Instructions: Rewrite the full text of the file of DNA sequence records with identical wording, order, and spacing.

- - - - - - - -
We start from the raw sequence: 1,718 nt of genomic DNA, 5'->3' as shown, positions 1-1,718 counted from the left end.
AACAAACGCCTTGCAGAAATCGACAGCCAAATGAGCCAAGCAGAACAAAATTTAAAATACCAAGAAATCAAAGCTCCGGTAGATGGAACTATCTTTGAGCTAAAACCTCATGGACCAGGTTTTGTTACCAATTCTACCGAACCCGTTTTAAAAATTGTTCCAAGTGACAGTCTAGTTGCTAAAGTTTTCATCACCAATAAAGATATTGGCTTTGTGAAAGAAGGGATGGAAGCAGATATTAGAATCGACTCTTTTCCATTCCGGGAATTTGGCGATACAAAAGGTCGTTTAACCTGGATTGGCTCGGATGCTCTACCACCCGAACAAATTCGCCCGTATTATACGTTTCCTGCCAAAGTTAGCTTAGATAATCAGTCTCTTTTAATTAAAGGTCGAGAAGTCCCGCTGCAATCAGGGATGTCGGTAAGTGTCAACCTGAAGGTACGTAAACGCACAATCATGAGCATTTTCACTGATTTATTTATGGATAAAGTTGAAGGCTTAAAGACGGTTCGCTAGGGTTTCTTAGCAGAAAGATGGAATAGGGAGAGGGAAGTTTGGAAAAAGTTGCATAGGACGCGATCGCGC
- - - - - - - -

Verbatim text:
We start from the raw sequence: 1,718 nt of genomic DNA, 5'->3' as shown, positions 1-1,718 counted from the left end.
AACAAACGCCTTGCAGAAATCGACAGCCAAATGAGCCAAGCAGAACAAAATTTAAAATACCAAGAAATCAAAGCTCCGGTAGATGGAACTATCTTTGAGCTAAAACCTCATGGACCAGGTTTTGTTACCAATTCTACCGAACCCGTTTTAAAAATTGTTCCAAGTGACAGTCTAGTTGCTAAAGTTTTCATCACCAATAAAGATATTGGCTTTGTGAAAGAAGGGATGGAAGCAGATATTAGAATCGACTCTTTTCCATTCCGGGAATTTGGCGATACAAAAGGTCGTTTAACCTGGATTGGCTCGGATGCTCTACCACCCGAACAAATTCGCCCGTATTATACGTTTCCTGCCAAAGTTAGCTTAGATAATCAGTCTCTTTTAATTAAAGGTCGAGAAGTCCCGCTGCAATCAGGGATGTCGGTAAGTGTCAACCTGAAGGTACGTAAACGCACAATCATGAGCATTTTCACTGATTTATTTATGGATAAAGTTGAAGGCTTAAAGACGGTTCGCTAGGGTTTCTTAGCAGAAAGATGGAATAGGGAGAGGGAAGTTTGGAAAAAGTTGCATAGGACGCGATCGCGC